These publications are a reflection of how active he was in the field, as are the numerous awards and honors he received, beginning with two Fulbright fellowships for postdoctoral work, followed by a Guggenheim fellowship. The Dante Society of America bestowed him with a lifetime achievement award, and in 2015 he was among the elite group of scholars elected into the American Academy of Arts & Sciences in the category of Humanities and the Arts. Importantly, his awards reflect his far-reaching influence, not only in the US but also in Italy, where he was honored with the Fiorino d’Oro from the city of Florence and the Premio Presidente della Repubblica for Italian Studies. In 2004, he was awarded one of Italy’s most prestigious titles, Ufficiale Ordine al Merito [End Page 218] della Repubblica Italiana (Officer of the Order of Merit of the Italian Republic), for his scholarship on Italy’s most eminent poet.

Over the course of his distinguished career Freccero taught at his alma mater Johns Hopkins University (1959–1963), Cornell University (1963–1969), Yale University (1969–1979), Stanford University (1979– 1992), and finally New York University (1992–2015). During his tenure at these storied institutions, Freccero became known as a captivating lecturer. His classes were overenrolled up to the moment of his retirement, and even at an advanced age he was celebrated for his energy and ability to motivate students to the study of Dante. When he took students under his wing to guide them through their graduate studies, he gave them his fullest attention and worked tirelessly to ensure their success, glowing with pride upon seeing them reach their potential.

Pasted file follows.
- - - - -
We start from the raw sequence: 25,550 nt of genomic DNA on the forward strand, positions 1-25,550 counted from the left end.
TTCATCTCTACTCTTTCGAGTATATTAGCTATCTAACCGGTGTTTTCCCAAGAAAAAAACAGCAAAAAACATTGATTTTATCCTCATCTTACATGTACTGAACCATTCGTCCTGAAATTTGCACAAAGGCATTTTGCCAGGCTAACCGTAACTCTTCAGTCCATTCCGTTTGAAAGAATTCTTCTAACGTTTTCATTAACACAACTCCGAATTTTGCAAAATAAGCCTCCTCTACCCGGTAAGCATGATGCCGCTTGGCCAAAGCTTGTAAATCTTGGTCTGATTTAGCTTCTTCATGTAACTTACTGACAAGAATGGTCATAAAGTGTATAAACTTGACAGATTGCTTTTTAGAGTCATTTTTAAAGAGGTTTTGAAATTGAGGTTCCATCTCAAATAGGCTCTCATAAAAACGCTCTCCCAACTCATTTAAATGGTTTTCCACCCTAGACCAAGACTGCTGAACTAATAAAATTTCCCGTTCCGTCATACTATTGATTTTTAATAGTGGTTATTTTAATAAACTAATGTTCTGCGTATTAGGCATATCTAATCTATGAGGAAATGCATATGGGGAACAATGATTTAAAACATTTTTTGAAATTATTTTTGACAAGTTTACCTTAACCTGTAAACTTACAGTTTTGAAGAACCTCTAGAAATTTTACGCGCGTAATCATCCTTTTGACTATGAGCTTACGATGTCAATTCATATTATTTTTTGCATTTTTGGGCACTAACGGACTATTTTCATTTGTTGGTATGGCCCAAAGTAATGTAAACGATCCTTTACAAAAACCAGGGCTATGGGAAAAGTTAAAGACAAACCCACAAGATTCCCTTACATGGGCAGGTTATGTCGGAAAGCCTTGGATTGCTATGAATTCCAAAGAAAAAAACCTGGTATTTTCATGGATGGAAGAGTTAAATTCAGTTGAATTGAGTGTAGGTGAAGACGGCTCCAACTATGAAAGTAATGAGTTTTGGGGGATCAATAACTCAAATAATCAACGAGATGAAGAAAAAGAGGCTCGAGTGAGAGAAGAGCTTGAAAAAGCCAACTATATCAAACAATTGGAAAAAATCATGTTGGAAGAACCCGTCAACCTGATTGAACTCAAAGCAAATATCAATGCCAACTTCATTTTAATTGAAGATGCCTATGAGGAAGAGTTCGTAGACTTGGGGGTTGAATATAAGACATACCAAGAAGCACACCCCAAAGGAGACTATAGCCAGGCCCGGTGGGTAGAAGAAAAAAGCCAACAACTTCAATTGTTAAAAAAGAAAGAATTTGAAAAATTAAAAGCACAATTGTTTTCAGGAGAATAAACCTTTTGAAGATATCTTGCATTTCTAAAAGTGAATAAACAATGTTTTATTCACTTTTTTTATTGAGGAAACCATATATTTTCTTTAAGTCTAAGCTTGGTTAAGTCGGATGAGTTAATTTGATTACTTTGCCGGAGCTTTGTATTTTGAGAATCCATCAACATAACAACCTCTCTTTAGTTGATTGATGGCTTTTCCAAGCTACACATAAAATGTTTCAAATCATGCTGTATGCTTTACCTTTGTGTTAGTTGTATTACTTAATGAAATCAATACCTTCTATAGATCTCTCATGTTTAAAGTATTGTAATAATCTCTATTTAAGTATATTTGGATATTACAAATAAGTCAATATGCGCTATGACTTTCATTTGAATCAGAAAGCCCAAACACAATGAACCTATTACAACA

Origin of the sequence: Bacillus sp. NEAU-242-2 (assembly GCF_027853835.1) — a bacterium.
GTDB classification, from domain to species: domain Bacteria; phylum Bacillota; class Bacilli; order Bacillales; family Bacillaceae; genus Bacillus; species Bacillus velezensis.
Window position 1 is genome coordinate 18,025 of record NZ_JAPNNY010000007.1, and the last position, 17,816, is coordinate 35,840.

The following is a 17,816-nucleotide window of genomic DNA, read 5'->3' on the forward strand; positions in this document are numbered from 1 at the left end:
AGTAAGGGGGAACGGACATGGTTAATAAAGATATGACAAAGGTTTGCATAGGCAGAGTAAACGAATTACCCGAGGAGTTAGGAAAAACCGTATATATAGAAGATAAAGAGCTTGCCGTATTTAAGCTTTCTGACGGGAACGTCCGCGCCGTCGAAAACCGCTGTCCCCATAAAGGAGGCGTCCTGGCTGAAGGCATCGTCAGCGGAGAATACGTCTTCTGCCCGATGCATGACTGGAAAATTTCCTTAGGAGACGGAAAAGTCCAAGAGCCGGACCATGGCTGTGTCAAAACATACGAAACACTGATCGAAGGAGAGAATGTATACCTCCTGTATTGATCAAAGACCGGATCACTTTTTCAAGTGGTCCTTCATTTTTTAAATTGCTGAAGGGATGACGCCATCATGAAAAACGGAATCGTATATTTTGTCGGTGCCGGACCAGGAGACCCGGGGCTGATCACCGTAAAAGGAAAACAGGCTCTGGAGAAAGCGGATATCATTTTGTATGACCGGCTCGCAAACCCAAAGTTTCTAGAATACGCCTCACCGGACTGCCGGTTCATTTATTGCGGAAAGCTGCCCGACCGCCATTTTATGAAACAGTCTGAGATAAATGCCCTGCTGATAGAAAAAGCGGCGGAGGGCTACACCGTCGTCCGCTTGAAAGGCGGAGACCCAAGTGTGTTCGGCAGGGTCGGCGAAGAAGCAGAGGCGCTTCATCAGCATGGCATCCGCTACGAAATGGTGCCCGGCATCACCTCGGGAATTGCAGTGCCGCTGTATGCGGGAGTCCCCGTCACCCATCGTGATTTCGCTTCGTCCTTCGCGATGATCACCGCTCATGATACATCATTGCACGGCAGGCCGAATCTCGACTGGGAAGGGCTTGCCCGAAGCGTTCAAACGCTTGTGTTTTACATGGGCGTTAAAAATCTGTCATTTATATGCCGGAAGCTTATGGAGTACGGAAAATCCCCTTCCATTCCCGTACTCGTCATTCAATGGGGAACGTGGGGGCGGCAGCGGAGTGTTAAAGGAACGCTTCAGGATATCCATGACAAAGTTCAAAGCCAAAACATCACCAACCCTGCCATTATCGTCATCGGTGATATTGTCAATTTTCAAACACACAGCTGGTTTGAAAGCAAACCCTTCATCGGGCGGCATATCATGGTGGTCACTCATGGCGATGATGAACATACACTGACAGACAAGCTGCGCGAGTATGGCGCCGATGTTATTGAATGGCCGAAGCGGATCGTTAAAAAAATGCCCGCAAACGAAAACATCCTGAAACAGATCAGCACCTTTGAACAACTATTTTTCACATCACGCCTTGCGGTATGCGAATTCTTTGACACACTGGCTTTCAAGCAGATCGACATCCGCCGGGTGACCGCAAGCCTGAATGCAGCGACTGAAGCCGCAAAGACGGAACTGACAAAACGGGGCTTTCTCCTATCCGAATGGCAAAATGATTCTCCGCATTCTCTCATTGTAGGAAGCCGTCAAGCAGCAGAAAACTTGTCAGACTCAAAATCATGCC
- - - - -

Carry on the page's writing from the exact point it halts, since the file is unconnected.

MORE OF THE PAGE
The incandescence he brought to the classroom surrounded him also in his private interactions; he is perhaps best described first and foremost as a storyteller, and like the poet around whom he built his career, Freccero’s conviviality provided him with the means to foster community through thought—a platform of which he took full advantage. While his scholarship was always evident in his conversation, he was a jovial lover of eating and drinking well, which made him very fine company. This convivial spirit was infectious, and earned him friends in all walks of life, from Julia Child to Roberto Benigni.

The variety of friends and confidants with whom he kept company is a reminder of how, though his academic research and teaching were always firmly focused on Dante, his desire for knowledge mirrored the Aristotelian archetype: his curiosity was seemingly boundless and he relished lively intellectual exchange. Even as he is rightly celebrated for his dedication as a teacher and mentor, he was also a lifelong and insatiable learner. That he died as the world celebrated the 700th anniversary of Dante’s death seems especially appropriate, as he took great satisfaction in a fitting end. His absence will be felt keenly, but his scholarship will continue to act as a cornerstone for future contributions to the field. [End Page 219]